Psychopharmacology and Clinical Application of Guanfacine and Clonidine for ADHD – What’s the Difference?

Posted on:March 20, 2022
Last Updated: March 15, 2024
Time to read: 7 minutes

Psychostimulants are first-line treatments for Attention Deficit Hyperactivity Disorder (ADHD). However, some patients may be resistant to stimulant treatments, experience severe side effects from them, or may not tolerate stimulants due to pre-existing health conditions like heart disease. In these cases, one alternative pharmacological treatment for ADHD is alpha-2 agonists.

Alpha-2 agonists are a class of non-stimulant ADHD medication that work by activating alpha-2 adrenergic receptors in the brain and other parts of the body. Guanfacine and clonidine are both α2-adrenoreceptor agonists that have been clinically shown to be effective in managing both the core symptoms and associated comorbidities of the disorder. Both clonidine and guanfacine stimulate Alpha-2 adrenergic receptors pre and post-synaptically. Guanfacine and clonidine for ADHD can also be valuable as monotherapy or augmentation agents.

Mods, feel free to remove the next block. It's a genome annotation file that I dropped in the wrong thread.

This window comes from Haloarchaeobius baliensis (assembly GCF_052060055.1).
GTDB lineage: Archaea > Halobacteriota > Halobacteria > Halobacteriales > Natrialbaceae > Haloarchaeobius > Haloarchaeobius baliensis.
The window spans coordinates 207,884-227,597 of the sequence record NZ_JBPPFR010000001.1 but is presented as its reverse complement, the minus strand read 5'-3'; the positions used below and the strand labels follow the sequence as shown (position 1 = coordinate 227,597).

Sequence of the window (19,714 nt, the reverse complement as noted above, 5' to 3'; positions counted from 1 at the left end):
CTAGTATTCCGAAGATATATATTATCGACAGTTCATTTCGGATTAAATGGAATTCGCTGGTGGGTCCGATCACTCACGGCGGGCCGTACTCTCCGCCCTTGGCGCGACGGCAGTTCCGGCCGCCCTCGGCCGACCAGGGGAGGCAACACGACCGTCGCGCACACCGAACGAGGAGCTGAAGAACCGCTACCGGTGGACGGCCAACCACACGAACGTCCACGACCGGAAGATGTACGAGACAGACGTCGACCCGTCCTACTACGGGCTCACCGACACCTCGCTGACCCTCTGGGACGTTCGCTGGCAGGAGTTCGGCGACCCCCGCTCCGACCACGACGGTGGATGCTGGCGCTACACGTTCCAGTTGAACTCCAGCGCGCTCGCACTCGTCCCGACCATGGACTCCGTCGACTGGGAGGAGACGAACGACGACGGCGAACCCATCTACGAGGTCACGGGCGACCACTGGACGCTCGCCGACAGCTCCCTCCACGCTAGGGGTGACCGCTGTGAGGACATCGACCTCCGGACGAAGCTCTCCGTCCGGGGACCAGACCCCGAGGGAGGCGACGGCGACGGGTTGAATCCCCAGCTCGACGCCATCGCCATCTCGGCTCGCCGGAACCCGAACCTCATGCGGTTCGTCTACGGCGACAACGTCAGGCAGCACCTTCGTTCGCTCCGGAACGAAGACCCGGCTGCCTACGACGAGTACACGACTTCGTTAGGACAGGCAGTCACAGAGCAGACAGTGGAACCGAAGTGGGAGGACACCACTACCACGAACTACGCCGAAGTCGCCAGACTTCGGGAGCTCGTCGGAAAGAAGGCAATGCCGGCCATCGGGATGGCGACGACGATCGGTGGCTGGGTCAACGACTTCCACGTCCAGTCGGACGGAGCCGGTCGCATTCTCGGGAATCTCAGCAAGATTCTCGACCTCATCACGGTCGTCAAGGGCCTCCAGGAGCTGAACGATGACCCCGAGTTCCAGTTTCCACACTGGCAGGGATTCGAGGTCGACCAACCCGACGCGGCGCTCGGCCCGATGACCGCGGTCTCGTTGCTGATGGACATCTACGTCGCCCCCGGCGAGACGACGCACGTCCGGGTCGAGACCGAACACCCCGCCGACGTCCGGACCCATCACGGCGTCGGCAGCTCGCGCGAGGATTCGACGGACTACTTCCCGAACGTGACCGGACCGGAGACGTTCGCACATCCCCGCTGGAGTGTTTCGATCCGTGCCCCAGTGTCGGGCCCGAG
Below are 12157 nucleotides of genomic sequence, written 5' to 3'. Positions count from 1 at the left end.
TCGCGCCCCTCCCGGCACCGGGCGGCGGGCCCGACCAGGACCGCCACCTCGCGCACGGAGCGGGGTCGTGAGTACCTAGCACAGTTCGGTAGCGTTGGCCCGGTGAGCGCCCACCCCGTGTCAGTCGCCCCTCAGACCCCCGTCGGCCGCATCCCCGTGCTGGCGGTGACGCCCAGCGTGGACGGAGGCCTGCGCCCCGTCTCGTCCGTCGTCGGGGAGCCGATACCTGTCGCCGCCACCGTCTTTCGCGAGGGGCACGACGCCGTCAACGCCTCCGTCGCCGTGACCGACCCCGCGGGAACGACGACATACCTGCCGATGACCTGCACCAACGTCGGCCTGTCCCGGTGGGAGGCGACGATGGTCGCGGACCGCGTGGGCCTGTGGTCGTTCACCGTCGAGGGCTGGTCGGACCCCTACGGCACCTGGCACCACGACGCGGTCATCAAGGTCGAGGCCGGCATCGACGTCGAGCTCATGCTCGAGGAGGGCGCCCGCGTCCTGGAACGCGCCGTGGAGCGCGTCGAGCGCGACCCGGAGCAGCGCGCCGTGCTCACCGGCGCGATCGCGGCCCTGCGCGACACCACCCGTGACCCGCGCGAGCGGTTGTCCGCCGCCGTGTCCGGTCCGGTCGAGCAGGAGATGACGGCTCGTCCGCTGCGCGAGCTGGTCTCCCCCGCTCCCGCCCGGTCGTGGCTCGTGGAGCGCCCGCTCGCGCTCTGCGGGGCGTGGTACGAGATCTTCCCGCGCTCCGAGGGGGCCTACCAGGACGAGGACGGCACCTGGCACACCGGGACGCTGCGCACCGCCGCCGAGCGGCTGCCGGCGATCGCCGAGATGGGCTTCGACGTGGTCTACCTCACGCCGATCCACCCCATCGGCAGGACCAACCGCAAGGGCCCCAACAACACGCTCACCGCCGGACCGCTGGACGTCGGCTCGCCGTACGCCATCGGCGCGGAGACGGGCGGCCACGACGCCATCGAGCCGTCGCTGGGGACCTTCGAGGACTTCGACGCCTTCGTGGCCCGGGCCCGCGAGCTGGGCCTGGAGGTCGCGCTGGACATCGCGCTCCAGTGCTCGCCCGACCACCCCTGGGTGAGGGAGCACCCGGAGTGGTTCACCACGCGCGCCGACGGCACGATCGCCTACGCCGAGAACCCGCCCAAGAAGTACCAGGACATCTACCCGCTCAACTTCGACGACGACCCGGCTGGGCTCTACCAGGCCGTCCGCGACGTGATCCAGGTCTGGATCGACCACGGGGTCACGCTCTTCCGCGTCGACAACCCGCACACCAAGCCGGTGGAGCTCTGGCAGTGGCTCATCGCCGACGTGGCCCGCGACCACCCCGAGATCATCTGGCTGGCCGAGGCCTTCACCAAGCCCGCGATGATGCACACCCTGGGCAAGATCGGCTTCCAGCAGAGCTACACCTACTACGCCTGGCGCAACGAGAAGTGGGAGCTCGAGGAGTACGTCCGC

In this article, we’ll explore the pharmacological properties of guanfacine and clonidine, their notable differences, and how their respective uses in the treatment of ADHD can lead to better outcomes for those affected by the disorder. To better understand the role of guanfacine and clonidine for ADHD, let’s start with a quick discussion on the neurobiology of ADHD.

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